By Paul Burnell
BBC Radio 4
The Met Office's prediction of a "barbecue summer" was music to the ears of businesses in Morecambe as they tried to fight off the effects of the credit crunch.
Tracey Bartosiak's business was badly hit by the weather
With the promise of good weather and more people holidaying at home, there were hopes that the resort might enjoy a renaissance inspired by flagship regeneration projects like the restoration of the Midland Hotel.
But as the summer drew to a close, these hopes receded like the Irish Sea tide for businesses such as Tracey Bartosiak's trendy seafront cafe Chill.
"It's been very, very hard honestly speaking," she told the BBC.
"The weather has had a huge impact, it has not been a good summer."
Tracey, who opened the cafe four years ago, has seen her business shrink as the visitors stayed away.
"We were open until 10pm and people were queuing out the door, and that was without a reputation, but four years down the line, our hours are 10 til 4pm - that is a huge drop.
"We haven't had one late night opening in the summer. I had 20 on my staff - I'm down to three now."
She added: "Hopefully we will be here next summer, but hand on heart, I do not know. I take each day as it comes."
For Paula and Dave Ross Clasper, proud owners of the Wimslow Guest House on the seafront, full houses were the exception in the "barbecue summer".
They just about broke even but said: "There is no pattern at the moment - people have been terrified into staying at home."
Added Dave: "We are not out of the woods. Trade wise it has been quiet, but we're still here and we're still trading."
In its heyday, Morecambe was a hugely popular seaside resort. Its massive swimming stadium would play host to spectacles such as the Miss Great Britain contest.
But the decades that followed saw the tourists chose sunnier climes abroad instead.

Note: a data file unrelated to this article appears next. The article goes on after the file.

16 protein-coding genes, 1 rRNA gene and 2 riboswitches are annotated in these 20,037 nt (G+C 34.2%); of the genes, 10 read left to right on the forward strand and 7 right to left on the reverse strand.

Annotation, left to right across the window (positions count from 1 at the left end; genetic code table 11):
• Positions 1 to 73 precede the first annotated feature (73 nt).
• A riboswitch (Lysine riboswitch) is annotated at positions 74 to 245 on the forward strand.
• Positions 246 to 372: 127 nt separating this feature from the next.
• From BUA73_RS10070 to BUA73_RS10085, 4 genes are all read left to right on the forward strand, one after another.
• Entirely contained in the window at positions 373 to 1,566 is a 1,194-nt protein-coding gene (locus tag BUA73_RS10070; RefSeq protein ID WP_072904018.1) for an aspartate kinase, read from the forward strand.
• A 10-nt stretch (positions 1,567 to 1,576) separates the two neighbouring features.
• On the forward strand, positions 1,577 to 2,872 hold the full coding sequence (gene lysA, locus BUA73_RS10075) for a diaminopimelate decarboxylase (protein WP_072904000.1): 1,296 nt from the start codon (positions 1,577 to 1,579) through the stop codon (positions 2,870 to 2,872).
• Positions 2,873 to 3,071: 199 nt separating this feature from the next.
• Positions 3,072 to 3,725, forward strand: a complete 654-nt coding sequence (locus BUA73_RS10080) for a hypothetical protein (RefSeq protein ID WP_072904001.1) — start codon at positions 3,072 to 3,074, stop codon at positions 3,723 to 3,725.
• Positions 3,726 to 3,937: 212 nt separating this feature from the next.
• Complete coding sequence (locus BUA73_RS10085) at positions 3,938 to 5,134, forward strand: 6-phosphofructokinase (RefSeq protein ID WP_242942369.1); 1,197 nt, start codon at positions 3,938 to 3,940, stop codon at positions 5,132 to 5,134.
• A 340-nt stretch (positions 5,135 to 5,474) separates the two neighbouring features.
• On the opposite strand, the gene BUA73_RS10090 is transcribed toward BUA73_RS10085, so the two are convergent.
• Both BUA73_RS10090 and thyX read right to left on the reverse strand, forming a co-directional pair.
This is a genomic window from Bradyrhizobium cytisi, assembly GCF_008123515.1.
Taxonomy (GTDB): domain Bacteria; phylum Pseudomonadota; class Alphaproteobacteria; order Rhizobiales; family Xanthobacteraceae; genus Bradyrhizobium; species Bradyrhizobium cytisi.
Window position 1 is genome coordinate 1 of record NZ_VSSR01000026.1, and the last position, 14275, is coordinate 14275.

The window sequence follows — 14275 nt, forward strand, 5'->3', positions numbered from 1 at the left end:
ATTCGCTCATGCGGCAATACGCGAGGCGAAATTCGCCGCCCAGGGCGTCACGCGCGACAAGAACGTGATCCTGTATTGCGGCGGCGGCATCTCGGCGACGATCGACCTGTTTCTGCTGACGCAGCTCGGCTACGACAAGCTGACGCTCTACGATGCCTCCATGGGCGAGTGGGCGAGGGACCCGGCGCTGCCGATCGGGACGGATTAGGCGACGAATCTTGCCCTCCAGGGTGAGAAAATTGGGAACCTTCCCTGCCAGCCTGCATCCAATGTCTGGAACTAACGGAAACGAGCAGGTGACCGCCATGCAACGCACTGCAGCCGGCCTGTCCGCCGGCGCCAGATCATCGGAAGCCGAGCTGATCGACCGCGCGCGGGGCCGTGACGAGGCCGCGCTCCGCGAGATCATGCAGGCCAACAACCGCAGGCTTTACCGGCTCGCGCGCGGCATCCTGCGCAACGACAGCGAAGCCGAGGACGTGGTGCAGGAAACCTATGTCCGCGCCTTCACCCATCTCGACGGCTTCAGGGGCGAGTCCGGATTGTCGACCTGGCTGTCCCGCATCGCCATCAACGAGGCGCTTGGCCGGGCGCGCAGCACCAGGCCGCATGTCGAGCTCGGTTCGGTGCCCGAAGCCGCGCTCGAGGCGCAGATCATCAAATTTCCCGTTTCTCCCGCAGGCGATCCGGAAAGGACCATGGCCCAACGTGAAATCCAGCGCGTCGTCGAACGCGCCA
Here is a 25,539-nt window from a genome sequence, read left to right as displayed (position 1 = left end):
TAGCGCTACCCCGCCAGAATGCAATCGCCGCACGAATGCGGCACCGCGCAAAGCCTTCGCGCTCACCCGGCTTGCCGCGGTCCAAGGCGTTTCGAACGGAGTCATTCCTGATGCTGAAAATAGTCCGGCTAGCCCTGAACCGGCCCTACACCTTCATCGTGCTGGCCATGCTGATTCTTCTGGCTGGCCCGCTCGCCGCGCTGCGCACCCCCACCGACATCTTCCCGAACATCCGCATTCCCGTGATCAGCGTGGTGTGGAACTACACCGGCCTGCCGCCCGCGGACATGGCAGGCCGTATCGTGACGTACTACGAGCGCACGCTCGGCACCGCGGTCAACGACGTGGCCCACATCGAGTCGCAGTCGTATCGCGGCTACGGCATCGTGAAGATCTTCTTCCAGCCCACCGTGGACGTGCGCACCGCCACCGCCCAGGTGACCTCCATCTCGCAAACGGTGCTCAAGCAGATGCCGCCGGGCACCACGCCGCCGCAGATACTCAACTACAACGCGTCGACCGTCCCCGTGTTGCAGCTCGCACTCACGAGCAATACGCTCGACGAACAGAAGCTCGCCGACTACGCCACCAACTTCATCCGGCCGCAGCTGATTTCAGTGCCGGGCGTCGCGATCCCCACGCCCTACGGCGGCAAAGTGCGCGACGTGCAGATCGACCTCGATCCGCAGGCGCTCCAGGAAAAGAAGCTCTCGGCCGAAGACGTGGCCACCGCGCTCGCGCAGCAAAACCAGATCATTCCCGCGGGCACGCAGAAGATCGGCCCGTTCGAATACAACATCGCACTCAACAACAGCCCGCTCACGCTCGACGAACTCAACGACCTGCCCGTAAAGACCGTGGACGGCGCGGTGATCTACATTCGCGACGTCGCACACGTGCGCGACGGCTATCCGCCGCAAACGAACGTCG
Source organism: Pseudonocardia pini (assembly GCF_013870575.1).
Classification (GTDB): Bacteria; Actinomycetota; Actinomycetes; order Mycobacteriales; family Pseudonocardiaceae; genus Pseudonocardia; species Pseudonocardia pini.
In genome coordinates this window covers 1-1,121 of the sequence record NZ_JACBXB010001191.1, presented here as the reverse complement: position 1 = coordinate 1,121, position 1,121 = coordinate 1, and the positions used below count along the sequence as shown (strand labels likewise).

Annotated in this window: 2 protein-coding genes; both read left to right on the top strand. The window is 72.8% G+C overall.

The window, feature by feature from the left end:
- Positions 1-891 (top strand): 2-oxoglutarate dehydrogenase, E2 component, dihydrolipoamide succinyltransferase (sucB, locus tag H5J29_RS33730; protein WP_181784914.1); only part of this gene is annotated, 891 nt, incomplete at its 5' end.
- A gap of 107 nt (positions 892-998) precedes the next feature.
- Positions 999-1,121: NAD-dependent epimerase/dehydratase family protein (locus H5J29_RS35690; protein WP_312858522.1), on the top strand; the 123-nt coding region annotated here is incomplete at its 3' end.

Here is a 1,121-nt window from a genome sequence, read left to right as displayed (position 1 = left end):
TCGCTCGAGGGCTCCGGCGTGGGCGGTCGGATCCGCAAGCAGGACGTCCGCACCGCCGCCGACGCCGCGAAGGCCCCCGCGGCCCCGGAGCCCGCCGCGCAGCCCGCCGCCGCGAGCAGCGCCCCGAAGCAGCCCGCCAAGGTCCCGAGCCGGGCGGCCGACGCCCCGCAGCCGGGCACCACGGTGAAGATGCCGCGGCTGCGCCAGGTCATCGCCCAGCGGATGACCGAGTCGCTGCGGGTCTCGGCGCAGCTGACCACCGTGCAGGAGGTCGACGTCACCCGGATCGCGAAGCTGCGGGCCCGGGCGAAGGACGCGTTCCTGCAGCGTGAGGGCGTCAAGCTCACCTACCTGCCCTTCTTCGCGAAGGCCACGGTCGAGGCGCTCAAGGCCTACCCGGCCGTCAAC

As in many resorts, the guest houses were soon catering for a different type of visitor - social security claimants and a transient population that has been credited by some with a rise in crime and drug use.
Soon some of the areas of Morecambe were ranked as the most deprived in Britain.
By the end of the 1990s, Morecambe had been dubbed "the most depressed town in Britain", after figures showed it had the highest levels of anti-depressants being prescribed per head.
But in recent years, it has had a face lift thanks to around £70m of regeneration money which has poured in from the public purse.
More than £70m has been spent on Morecambe
One of the few business which bucked the downturn was the art deco seafront landmark, The Midland Hotel. It reopened in 2008 after an £11m renovation in a blaze of publicity which hailed Morecambe's rebirth.
General Manager Matt Redhead said the hotel had a good summer adding: "We are successful, even if the town doesn't grow, we are still doing very well".
Elsewhere, according to Andrew Dobson of Lancaster City Council, the economic downturn has had an inevitable effect.
And with the well of public money drying up and spending cuts on the agenda, he acknowledged that the revitalisation of Morecambe may well be a long haul:
"We are maintaining momentum at a slower rate... the regeneration of Morecambe may take 20 odd years."
Morecambe: chill winds on the bay is on BBC Radio 4 on Monday, 19 October at 2000 BST. You can also listen via the BBC